Talat Hamdani traveled to Mecca to pray that her missing son, an EMT, was safe in the days after 9/11. She held out hope that his Muslim background had led to his detention as a suspect, considering it better than the alternative.
When part of his body was returned to her -- his lower half shattered into 34 pieces -- it was final proof he had indeed been killed when Islamic extremists brought down the World Trade Center. As Americans take sides over plans to build an Islamic cultural center and mosque blocks away, Hamdani says it feels personal.
"Why are we paying the price? Why are we being ostracized? Our loved ones died," she said at her Lake Grove, N.Y., home. "America was founded on the grounds of religious freedom," and opposition to the cultural center "is un-American. It's unethical. And it is wrong."
The thousands of relatives of the 2,976 victims have no single representative and no unified voice, even as another 9/11 anniversary approaches. The conflict is dividing a group that in many ways has never been united, with some saying the cultural center would reopen old wounds too close to hallowed ground and others say that opposing it is tantamount to bigotry.
And some, like Vandna Jain, walk a middle ground.
"It is unfair to persecute the group, however, in turn, there should be some respect for the feelings of the people that are forever attached to this site due to their losses," the New City, N.Y., resident, whose father, Yudh, died in the north tower, wrote in an e-mail. "I think people have a right to be upset about it, just as much as people have a right to build a mosque."
Jim Riches, a former New York Fire Department deputy chief whose son, Jimmy, was killed at the trade center, believes the dispute has nothing to do with religious freedom.
"We're not telling them not to practice their religion. ... It's about location, location, location," he said, asking why the mosque couldn't be built farther away from the land that he still considers a cemetery. "It's disrespectful. You wouldn't put a Japanese cultural center at Pearl Harbor."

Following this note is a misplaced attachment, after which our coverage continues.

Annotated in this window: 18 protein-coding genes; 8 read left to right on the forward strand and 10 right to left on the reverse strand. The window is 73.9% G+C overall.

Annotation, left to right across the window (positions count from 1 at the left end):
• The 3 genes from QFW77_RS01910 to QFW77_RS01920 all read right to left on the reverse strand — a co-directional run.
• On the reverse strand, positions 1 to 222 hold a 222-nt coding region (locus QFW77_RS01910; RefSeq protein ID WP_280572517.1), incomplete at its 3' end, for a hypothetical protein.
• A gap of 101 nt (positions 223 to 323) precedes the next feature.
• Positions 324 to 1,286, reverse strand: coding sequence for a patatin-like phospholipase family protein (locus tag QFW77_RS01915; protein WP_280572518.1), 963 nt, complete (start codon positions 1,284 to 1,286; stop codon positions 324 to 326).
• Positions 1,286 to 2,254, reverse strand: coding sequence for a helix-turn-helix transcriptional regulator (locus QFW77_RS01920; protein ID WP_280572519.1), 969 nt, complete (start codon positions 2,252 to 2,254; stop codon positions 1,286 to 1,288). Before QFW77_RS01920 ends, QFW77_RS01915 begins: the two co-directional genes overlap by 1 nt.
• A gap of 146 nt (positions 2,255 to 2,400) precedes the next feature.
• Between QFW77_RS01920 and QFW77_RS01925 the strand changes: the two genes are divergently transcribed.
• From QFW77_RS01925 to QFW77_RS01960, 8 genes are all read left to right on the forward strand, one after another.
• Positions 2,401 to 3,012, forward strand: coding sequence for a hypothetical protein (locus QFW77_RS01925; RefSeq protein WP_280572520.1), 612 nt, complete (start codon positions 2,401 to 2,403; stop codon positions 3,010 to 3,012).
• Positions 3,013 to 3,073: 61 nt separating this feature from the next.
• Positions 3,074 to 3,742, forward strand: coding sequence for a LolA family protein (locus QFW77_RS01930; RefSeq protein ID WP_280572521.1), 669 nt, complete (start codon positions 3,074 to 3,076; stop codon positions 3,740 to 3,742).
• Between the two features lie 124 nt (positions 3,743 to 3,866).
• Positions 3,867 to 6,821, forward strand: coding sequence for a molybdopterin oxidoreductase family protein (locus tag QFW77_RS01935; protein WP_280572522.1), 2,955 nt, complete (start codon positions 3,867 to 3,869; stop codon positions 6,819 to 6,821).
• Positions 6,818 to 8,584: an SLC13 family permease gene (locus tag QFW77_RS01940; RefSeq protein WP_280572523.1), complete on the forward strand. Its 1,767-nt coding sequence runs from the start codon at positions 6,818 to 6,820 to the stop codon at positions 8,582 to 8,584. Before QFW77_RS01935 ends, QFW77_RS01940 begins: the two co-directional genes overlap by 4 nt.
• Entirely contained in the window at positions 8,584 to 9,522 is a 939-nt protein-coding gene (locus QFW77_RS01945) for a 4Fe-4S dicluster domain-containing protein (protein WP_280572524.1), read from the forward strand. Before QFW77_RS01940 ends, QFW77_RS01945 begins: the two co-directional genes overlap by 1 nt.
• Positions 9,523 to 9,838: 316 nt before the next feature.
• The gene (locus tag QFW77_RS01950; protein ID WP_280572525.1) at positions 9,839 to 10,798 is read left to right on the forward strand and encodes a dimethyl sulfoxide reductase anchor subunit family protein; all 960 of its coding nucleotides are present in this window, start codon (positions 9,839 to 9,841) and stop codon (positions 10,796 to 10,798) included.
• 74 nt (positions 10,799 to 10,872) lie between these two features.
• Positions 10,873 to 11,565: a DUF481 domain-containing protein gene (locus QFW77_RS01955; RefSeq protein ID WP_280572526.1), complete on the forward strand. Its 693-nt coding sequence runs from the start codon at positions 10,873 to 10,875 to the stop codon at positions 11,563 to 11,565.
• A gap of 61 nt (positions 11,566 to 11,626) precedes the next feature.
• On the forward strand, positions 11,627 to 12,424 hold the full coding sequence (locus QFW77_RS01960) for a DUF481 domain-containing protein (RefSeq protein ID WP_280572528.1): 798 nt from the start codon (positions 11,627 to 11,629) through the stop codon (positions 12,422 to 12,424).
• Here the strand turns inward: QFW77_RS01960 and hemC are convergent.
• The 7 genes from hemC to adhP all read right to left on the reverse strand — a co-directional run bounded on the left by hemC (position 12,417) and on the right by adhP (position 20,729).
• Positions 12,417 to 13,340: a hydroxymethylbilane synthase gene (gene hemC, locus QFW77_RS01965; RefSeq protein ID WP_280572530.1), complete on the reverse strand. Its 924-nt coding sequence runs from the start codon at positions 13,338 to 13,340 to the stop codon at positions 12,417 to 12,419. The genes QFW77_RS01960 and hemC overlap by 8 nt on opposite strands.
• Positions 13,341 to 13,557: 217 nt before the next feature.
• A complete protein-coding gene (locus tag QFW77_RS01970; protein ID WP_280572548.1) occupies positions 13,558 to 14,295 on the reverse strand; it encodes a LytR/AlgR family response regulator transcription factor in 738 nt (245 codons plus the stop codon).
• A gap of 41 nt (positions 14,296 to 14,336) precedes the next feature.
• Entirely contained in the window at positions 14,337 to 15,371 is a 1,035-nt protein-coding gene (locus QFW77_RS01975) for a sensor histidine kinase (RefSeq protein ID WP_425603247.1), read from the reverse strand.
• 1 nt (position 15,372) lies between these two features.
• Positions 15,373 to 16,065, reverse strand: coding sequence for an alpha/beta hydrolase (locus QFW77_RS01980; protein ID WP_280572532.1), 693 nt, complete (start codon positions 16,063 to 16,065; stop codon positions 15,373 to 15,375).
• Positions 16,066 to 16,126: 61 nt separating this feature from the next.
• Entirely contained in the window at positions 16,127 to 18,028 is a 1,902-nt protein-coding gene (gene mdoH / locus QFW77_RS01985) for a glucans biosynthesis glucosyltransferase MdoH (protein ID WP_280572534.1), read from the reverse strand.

Liza Murphy feels differently. Her brother, Charlie, died at ground zero, but she says she doesn't lay claim to the sprawling, 16-acre site.
"It's a place where a terrible tragedy took place, but I don't see what makes it sacred," said the Brooklyn resident. "Nine years later, that now belongs to the public. And my brother and his death are private and belong to me."
Murphy says she has no objection to the planned mosque and wouldn't want to judge one group of Muslims based on the actions of another.
But Peter Gadiel says he owes no apologies for singling one group out. Since his son, James, was killed at the trade center, Gadiel has argued publicly that all Muslims should share some collective guilt for what happened on 9/11.
"The fact is that Islam does not coexist well with other religions, and you can't separate that from Islam," the Kent, Conn., resident said, explaining his stand against the mosque. "If that sounds intolerant on my part, that's too bad."
The families' impassioned responses to the prospect of the mosque have influenced the public debate.
Gov. David Paterson has suggested moving the project further away from the trade center site out of respect for opponents' feelings, while Mayor Michael Bloomberg came out in support of the mosque, calling it a test of the separation of church and state.
President Barack Obama has said he believes Muslims have the right to build the Islamic center as a matter of religious freedom, though he's also said he won't take a position on whether they should actually build it.
The imam leading plans for the center on Friday called extremism a security threat in both the West and the Muslim world. Feisal Abdul Rauf made his comments to Associated Press Television News in Bahrain during a Mideast tour funded by the U.S. State Department, but he wouldn't discuss the uproar over the Islamic center.
Relatives of those slain on Sept. 11 have made their diverging voices heard on a number of issues over the years -- from whether to try the suspects in a civilian court to the location of a proposed freedom museum at ground zero that is no longer planned for the site.
Charles Wolf, who lost his wife, Katherine, at the trade center, says emotions among family members are especially raw right now.
"This is anniversary season. It's really, really hard," the Manhattanite said. "Passions are up and this is bringing up a lot of hurt in people."
He says he worries that any decision to respond to public pressure and move the mosque would be used by extremists to paint Americans as intolerant.
"The powers of evil were piloting those airplanes," he said of the Sept. 11 attackers.
Now, with the mosque dispute, "here is where we're falling into the terrorists' trap ... trying to tear each other apart. Good people fighting other good people -- does that sound like evil at work?"
Associated Press writers David B. Caruso and Karen Matthews in New York and Martha Raffaele in Philadelphia contributed to this report.